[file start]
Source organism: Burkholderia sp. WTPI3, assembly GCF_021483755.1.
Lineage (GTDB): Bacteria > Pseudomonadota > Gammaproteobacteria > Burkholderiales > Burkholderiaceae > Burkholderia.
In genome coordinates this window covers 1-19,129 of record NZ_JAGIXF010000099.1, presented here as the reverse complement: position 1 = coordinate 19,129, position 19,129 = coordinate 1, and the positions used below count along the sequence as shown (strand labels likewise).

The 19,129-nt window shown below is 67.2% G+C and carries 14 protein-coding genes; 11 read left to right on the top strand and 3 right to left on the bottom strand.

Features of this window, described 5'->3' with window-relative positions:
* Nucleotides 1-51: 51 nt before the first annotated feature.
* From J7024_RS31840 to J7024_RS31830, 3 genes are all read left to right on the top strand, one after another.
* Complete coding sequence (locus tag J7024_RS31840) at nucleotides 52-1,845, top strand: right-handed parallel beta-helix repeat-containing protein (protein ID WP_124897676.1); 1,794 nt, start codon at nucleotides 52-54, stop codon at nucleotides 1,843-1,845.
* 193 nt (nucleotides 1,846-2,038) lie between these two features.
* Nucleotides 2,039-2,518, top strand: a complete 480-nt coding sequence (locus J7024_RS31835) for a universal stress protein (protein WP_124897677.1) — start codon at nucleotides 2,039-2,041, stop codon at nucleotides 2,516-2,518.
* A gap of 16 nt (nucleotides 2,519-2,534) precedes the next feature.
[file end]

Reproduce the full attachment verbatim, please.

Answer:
Source organism: Burkholderia sp. WTPI3, assembly GCF_021483755.1.
Lineage (GTDB): Bacteria > Pseudomonadota > Gammaproteobacteria > Burkholderiales > Burkholderiaceae > Burkholderia.
In genome coordinates this window covers 1-19,129 of record NZ_JAGIXF010000099.1, presented here as the reverse complement: position 1 = coordinate 19,129, position 19,129 = coordinate 1, and the positions used below count along the sequence as shown (strand labels likewise).

The 19,129-nt window shown below is 67.2% G+C and carries 14 protein-coding genes; 11 read left to right on the top strand and 3 right to left on the bottom strand.

Features of this window, described 5'->3' with window-relative positions:
* Nucleotides 1-51: 51 nt before the first annotated feature.
* From J7024_RS31840 to J7024_RS31830, 3 genes are all read left to right on the top strand, one after another.
* Complete coding sequence (locus tag J7024_RS31840) at nucleotides 52-1,845, top strand: right-handed parallel beta-helix repeat-containing protein (protein ID WP_124897676.1); 1,794 nt, start codon at nucleotides 52-54, stop codon at nucleotides 1,843-1,845.
* 193 nt (nucleotides 1,846-2,038) lie between these two features.
* Nucleotides 2,039-2,518, top strand: a complete 480-nt coding sequence (locus J7024_RS31835) for a universal stress protein (protein WP_124897677.1) — start codon at nucleotides 2,039-2,041, stop codon at nucleotides 2,516-2,518.
* A gap of 16 nt (nucleotides 2,519-2,534) precedes the next feature.